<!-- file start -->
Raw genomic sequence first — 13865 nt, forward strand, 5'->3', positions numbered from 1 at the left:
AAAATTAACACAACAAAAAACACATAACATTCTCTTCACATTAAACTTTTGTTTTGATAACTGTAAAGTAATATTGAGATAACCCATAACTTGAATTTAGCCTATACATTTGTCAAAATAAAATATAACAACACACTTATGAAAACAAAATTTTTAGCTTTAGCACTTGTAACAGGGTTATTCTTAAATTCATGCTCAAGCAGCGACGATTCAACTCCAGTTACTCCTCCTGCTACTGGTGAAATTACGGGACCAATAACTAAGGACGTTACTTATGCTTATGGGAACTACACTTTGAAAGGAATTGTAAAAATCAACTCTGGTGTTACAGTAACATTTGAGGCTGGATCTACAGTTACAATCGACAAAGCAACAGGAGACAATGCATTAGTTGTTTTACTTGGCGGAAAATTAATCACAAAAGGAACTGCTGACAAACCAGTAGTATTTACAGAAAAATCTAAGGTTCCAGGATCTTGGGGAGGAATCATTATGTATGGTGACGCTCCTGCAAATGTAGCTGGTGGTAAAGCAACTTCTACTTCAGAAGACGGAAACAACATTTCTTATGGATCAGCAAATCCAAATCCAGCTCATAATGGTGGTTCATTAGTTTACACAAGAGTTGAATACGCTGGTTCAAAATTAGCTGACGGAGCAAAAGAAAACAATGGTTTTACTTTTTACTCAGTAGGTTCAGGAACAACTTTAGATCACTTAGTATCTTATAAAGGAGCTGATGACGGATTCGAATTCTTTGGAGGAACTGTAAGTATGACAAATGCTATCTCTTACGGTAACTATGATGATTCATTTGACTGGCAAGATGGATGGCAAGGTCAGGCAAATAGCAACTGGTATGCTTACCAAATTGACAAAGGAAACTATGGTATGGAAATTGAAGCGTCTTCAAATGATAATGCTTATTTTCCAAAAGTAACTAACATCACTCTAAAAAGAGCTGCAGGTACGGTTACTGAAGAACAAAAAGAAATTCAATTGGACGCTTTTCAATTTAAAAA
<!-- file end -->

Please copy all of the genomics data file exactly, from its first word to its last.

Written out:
Raw genomic sequence first — 13865 nt, forward strand, 5'->3', positions numbered from 1 at the left:
AAAATTAACACAACAAAAAACACATAACATTCTCTTCACATTAAACTTTTGTTTTGATAACTGTAAAGTAATATTGAGATAACCCATAACTTGAATTTAGCCTATACATTTGTCAAAATAAAATATAACAACACACTTATGAAAACAAAATTTTTAGCTTTAGCACTTGTAACAGGGTTATTCTTAAATTCATGCTCAAGCAGCGACGATTCAACTCCAGTTACTCCTCCTGCTACTGGTGAAATTACGGGACCAATAACTAAGGACGTTACTTATGCTTATGGGAACTACACTTTGAAAGGAATTGTAAAAATCAACTCTGGTGTTACAGTAACATTTGAGGCTGGATCTACAGTTACAATCGACAAAGCAACAGGAGACAATGCATTAGTTGTTTTACTTGGCGGAAAATTAATCACAAAAGGAACTGCTGACAAACCAGTAGTATTTACAGAAAAATCTAAGGTTCCAGGATCTTGGGGAGGAATCATTATGTATGGTGACGCTCCTGCAAATGTAGCTGGTGGTAAAGCAACTTCTACTTCAGAAGACGGAAACAACATTTCTTATGGATCAGCAAATCCAAATCCAGCTCATAATGGTGGTTCATTAGTTTACACAAGAGTTGAATACGCTGGTTCAAAATTAGCTGACGGAGCAAAAGAAAACAATGGTTTTACTTTTTACTCAGTAGGTTCAGGAACAACTTTAGATCACTTAGTATCTTATAAAGGAGCTGATGACGGATTCGAATTCTTTGGAGGAACTGTAAGTATGACAAATGCTATCTCTTACGGTAACTATGATGATTCATTTGACTGGCAAGATGGATGGCAAGGTCAGGCAAATAGCAACTGGTATGCTTACCAAATTGACAAAGGAAACTATGGTATGGAAATTGAAGCGTCTTCAAATGATAATGCTTATTTTCCAAAAGTAACTAACATCACTCTAAAAAGAGCTGCAGGTACGGTTACTGAAGAACAAAAAGAAATTCAATTGGACGCTTTTCAATTTAAAAA